redtabby's autism blog

A blog considering how psychology, psychiatry, social life and personal life do and don't interact with the autistic spectrum, sometimes obviously, sometimes not.

Thursday, February 03, 2005

Pigeons' drinks

And about time too. I've been snagged by the dread seasonal-affective nonsense & presently have wool for brains. And I worry that no-one is reading this, which is a tad depressing also.
Anyway, at Silvertabby's at the new year I was communing with the back garden, a moderate expanse of grass and a strip of ground by the wall of the flats that supports a few rose trees and a shrub or two, and wondering if the growing of magnifying grass would make the garden look bigger, when some neighbouring pigeons from the roof of the house opposite came in and footled about on the grass, investigating it for snacks.
The sun was out, it was cold, and it had not rained for a while. The grass is punctured at intervals by about a dozen holes for now-defunct whirligig washing lines, which were of steel, and they all rusted out and snapped off because the holes filled up with rainwater.
A pigeon had worked this out and had stuck its neck down a pole hole, taking a drink. I told Silvertabby about it and we saw the pigeon stick its neck down another pole hole a day or two later. Only one of them did this, so it appeared to be a bit of lateral thinking by one particular pigeon and the rest of the group didn't appear to have learned from it.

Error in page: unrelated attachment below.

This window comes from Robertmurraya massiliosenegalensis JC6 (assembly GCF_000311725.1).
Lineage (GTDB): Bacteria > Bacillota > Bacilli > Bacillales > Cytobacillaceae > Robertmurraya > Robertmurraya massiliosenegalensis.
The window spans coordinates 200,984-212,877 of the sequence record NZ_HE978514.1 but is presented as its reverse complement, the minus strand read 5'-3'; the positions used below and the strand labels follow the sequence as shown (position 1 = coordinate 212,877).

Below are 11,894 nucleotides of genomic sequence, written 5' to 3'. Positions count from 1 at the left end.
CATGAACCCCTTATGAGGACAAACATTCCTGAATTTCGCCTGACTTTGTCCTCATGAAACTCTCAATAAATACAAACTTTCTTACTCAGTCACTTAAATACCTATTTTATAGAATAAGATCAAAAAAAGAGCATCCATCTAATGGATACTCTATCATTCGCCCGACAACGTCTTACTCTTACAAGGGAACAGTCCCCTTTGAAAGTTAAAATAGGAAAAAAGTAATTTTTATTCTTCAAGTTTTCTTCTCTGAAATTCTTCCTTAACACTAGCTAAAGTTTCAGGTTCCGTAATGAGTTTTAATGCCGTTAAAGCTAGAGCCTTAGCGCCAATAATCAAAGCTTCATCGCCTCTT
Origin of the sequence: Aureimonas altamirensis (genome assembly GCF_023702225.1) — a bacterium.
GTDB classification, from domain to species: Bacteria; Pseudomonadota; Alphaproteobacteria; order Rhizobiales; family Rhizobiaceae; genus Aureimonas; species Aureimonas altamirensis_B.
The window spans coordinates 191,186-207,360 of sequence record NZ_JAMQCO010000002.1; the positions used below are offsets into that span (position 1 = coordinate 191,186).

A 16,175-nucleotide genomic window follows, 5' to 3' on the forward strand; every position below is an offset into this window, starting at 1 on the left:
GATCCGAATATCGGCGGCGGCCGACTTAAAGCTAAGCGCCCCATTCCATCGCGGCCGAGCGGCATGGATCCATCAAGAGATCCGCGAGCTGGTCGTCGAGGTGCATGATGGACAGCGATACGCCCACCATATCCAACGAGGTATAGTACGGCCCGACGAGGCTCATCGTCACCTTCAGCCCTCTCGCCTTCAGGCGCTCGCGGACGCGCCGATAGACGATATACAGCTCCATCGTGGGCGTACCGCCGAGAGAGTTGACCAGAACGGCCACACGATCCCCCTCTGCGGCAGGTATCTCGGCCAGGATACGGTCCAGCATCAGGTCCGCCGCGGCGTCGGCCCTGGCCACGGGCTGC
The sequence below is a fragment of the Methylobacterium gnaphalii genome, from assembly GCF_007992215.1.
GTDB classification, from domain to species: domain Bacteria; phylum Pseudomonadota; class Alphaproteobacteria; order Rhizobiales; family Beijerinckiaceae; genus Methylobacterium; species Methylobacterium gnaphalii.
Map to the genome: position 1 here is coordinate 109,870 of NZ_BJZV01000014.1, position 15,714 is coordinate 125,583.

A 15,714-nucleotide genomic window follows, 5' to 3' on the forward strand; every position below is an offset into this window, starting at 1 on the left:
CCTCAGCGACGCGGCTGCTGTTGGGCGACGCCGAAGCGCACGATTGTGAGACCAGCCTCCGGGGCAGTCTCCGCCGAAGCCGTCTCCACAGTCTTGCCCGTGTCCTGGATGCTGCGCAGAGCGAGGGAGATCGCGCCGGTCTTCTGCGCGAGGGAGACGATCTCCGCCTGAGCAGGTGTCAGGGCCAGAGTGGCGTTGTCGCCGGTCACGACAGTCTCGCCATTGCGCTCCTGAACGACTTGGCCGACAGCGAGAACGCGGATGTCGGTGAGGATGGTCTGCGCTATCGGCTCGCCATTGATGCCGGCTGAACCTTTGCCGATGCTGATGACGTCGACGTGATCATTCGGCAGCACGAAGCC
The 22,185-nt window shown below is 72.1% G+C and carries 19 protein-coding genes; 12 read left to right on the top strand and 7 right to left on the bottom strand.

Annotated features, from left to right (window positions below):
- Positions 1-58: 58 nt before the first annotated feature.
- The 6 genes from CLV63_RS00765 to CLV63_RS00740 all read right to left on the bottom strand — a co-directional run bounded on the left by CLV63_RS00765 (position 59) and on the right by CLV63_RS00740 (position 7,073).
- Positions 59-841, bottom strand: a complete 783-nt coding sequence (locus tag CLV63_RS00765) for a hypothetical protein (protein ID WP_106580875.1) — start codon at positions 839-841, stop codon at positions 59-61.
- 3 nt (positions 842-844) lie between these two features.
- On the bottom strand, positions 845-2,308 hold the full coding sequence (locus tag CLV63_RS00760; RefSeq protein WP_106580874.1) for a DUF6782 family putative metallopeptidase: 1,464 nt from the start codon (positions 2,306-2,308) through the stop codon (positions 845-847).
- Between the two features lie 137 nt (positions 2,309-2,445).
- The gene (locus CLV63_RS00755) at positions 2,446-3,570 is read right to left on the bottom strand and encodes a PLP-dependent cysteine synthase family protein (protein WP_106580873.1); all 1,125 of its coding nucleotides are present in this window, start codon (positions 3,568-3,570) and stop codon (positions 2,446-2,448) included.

It made me wonder if we should go around with the watering can in the drier months topping up pole holes for pigeon drinks. They have stretchy necks but only little beaks, and I wondered how far down the hole the water level would have to drop before the pigeon could no longer take advantage of it. Would it discover, like the crow in the story, that dropping stones into the hole would permanently raise the water level, or had it not thought of that yet, having only just discovered the drink supply this autumn?
It made me think of the brainy Japanese macaque we read about, the northern one that learned to take hot-spring baths in the snowy weather, and her family group eventually followed suit and created a hot-bath macaque culture. Is there an urban pigeons' pole-hole drinking culture, or is this pigeon a rogue inventor, and all its family disregard it as a seriously misguided and bonkers bird that needs the pigeon shrink?